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Washington State Could Lead Charge Against Loot Boxes in Online Gaming

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Washington State Could Lead Charge Against Loot Boxes in Online GamingReading Time: 3 minutes

Washington state Senator Kevin Ranker introduced legislation bill in January that seeks an answer to this question: If they look, sound, and seem like gambling, are online-game loot boxes really gambling?

And more importantly, do these loot boxes, sometimes known as “loot crates,” which demand real money from game players for a chance to win in-game items, prey upon unsuspecting children?

Loot boxes or crates are virtual items in online games that a player can redeem to receive more virtual items for his avatar or character. It’s a way for online and mobile gaming companies to make money. The players can purchase the boxes outright, with cash, or buy keys to open the boxes.

China, Japan and Australia already regulate loot boxes.

PC Gamer reported Sweden’s Minister for Public Administration Ardalan Shekarabi said his country might classify loot boxes as gambling next year.

“It is obvious that there are many people suffering from gambling addiction, who also get stuck in this type of gambling and lose money because of it,” Shekarabi said.

What the bill says is, ‘Industry, state: sit down to figure out the best way to regulate this,’” Ranker told the Tacoma News Tribune. “It is unacceptable to be targeting our children with predatory gambling masked in a game with dancing bunnies or something.”

If parents realized how predatory these games are,” Ranker said, “they wouldn’t want them under their Christmas tree.”

Hawaii state Rep. Chris Lee’s legislation doesn’t seek to answer the question of whether loot boxes are gambling. To the Democrat’s mind, there is no doubt that they are nothing more than online casinos that should be kept out of the hands of children.

Lee also wants a warning on games that have “gambling-based mechanics” and to state the odds of winning what’s in the loot boxes.

Lee said he fell victim to online game when he download the game Clash of Clans a couple of years ago.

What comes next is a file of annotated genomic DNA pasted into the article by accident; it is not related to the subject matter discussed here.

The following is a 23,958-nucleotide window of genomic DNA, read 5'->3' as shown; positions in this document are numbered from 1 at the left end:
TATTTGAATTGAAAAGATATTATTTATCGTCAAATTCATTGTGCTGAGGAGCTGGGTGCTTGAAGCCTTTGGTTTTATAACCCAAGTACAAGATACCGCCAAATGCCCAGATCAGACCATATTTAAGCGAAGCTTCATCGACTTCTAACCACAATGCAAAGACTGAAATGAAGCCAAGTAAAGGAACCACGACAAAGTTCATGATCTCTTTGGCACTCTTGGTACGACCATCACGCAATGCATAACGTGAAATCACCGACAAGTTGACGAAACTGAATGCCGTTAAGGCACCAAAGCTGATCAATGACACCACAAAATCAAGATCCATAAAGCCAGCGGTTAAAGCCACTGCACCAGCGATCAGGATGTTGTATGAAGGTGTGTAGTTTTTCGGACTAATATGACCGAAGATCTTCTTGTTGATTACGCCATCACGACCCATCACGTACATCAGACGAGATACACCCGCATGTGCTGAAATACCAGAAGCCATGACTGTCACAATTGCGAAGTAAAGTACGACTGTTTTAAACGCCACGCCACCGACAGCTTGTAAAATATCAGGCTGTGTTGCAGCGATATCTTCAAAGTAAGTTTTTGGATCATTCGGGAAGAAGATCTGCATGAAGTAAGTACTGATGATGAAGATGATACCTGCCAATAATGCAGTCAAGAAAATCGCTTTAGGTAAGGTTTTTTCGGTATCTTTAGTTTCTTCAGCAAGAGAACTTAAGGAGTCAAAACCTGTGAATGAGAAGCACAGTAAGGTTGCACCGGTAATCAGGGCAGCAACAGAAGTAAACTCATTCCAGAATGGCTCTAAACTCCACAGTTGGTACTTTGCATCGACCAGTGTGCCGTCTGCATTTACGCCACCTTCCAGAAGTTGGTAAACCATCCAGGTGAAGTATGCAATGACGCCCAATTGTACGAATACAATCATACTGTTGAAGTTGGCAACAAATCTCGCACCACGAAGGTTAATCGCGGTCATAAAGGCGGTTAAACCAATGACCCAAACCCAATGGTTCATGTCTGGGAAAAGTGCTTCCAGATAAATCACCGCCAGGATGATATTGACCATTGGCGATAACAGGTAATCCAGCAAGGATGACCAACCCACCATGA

At one point,” Lee told Kotaku, “I started buying crystals. I ended up spending a few hundred dollars over the course of a few months.”

When he realized what he had done, Lee deleted the game from his phone and “there was no value left – it’s just money that’s gone.”

Lee said he wasn’t alone in falling into the trap offered by loot boxes and crates. Teachers in his district told Lee plenty of stories about families who had to pay their kids’ gambling bills.

Lee also said adults, as well as children, need to be protected from “predatory practices in online gaming and the significant financial consequences it has been having on families around this nation.”

I think this is an appropriate time to make sure these issues are addressed before this becomes the new norm for every game,” Lee said.

Fellow Democratic State Rep. Sean Quinlan said during a press conference in support of Lee’s legislation, “We didn’t allow Joe Camel to encourage your kids to smoke cigarettes and we shouldn’t allow Star Wars to encourage our kids to gamble.”

Polygon reported that game players began pushing back against loot crates and boxes last year, as did reviewers of the games.

When you run out of in-game money, you have two choices: Make a huge time investment by hunting down orcs in your game world and earning chests via vendetta missions, or spend some real money to get the more powerful orcs you need now. Does the game ever force you to spend money?” read a Polygon review of the game Middle-Earth: Shadow of War. “No. I’m sure you can get to the end of Shadow Wars without spending a dime, as long as you’re patient and persistent.”

But locking progress through this mode (and, again, toward the game’s secondary ending) behind either spending more money or doing tons of tedious busywork feels at least greedy if not predatory,” the review concluded.